By Annie Hartnett
Publication Date: April 12, 2022
Emma Starling reluctantly returns home to the small New Hampshire town she grew up in, feeling very much a failure. She’s a medical school drop-out, her natural healing ability has left her, and she’s coming home to take care of her dying father. Add in a less-than supportive mother, a brother who’s just completed his second stint in rehab, a father whose degenerative brain disease leads to hallucinations of animals and the ghost of a long-deceased naturalist, as well as a missing ex-best friend, and Emma’s return has the makings of a disaster. Or it might be exactly what she needs.
At its heart, this novel is about family. Living with them, loving them, and accepting them warts and all. The story encompasses every member of the Starling family as they deal with their individual struggles and try to find their footing in turbulent and changing times. Sometimes sad and at other times humorous, I found myself rooting for all of them (except, perhaps, for the mother. Ingrid was less than sympathetic).
If this novel had only been an entertaining story, I don’t think I would have rated it as high as I did. What pushed it over the top was the amazing style and voice. It’s written in an omni (omniscient) POV, which I don’t see that often. Mainly because it’s really, really difficult to write well. Most people (myself included) try to attempt a sort of free-flowing 3rd person POV that can easily fall into the trap of head hopping. Unlikely Animals employs a true omni POV with a very strong narrator – the ghosts of those interred in the town cemetery, which is possibly the most unique narrator I’ve ever run across. Thoughts flowed effortlessly from character to character, including Rasputin the fox (I adored him). This would have been a great story without the addition of the spectral characters, but the world building that went into them was amazing and oddly, made a lot of sense to me.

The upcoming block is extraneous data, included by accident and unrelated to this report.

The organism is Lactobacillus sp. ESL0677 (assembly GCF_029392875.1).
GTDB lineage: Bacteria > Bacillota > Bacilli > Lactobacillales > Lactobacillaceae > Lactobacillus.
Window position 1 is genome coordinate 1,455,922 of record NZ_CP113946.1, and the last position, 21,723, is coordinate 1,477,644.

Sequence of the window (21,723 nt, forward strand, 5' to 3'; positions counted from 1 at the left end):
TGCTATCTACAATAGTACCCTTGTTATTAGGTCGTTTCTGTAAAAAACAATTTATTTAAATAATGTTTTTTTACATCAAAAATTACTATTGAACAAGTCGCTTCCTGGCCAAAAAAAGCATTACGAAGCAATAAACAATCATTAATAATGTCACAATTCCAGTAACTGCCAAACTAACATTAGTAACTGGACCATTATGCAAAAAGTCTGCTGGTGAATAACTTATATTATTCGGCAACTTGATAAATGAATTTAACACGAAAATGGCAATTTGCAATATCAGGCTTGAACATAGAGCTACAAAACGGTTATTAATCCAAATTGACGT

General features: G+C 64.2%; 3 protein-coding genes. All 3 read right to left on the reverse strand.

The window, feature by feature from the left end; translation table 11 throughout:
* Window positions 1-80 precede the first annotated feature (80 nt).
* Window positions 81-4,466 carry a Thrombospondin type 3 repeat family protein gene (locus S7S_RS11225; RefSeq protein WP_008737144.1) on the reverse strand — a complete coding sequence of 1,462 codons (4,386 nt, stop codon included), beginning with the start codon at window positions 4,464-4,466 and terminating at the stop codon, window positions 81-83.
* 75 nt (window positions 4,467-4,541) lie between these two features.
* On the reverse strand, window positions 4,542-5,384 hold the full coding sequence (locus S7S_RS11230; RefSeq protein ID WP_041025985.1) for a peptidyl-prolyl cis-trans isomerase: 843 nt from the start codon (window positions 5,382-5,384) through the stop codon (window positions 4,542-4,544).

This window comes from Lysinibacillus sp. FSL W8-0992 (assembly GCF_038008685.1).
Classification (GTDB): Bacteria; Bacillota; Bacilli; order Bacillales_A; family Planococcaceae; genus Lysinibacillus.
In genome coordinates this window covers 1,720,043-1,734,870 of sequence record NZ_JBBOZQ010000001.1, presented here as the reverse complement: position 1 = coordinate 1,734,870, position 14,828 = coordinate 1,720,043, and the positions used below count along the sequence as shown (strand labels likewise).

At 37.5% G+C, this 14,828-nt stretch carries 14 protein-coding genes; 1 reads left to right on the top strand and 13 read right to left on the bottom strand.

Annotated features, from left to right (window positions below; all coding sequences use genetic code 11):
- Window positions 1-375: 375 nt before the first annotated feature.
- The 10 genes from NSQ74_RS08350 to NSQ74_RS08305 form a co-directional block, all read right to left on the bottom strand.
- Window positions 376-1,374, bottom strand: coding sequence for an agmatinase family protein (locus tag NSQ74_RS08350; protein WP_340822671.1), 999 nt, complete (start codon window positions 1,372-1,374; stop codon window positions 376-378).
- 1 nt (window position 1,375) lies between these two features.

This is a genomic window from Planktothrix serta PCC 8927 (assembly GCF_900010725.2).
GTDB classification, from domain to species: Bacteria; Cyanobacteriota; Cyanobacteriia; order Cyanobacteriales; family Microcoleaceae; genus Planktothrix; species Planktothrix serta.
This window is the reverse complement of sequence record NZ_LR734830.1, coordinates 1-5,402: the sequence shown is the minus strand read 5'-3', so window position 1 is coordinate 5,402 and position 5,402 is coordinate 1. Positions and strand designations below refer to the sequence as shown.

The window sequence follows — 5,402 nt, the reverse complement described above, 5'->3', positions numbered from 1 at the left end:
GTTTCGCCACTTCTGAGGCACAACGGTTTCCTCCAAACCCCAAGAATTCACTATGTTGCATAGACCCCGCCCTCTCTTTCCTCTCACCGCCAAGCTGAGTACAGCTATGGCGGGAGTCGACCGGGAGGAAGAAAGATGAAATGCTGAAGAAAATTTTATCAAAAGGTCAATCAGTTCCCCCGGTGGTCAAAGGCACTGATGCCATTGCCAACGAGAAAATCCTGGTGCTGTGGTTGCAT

Then there was the inventive structure. While most of the book was linear, the author tossed in chapters from the works of Harold Baynes, a naturalist who lived locally about a hundred years before. It could have derailed the flow of the novel, but it didn’t. It totally worked for me.
If the author were to teach a workshop on POV or novel structure, I’d pony up the money for it. She impressed me that much.
With all that said, there’s nothing left to do except rate this novel five stars. ⭐⭐⭐⭐⭐
A very big thank you to NetGalley and Random House/Ballantine Books for providing the ARC copy of this novel. I have left my review honestly and voluntarily.
Until next time, thank you for visiting.
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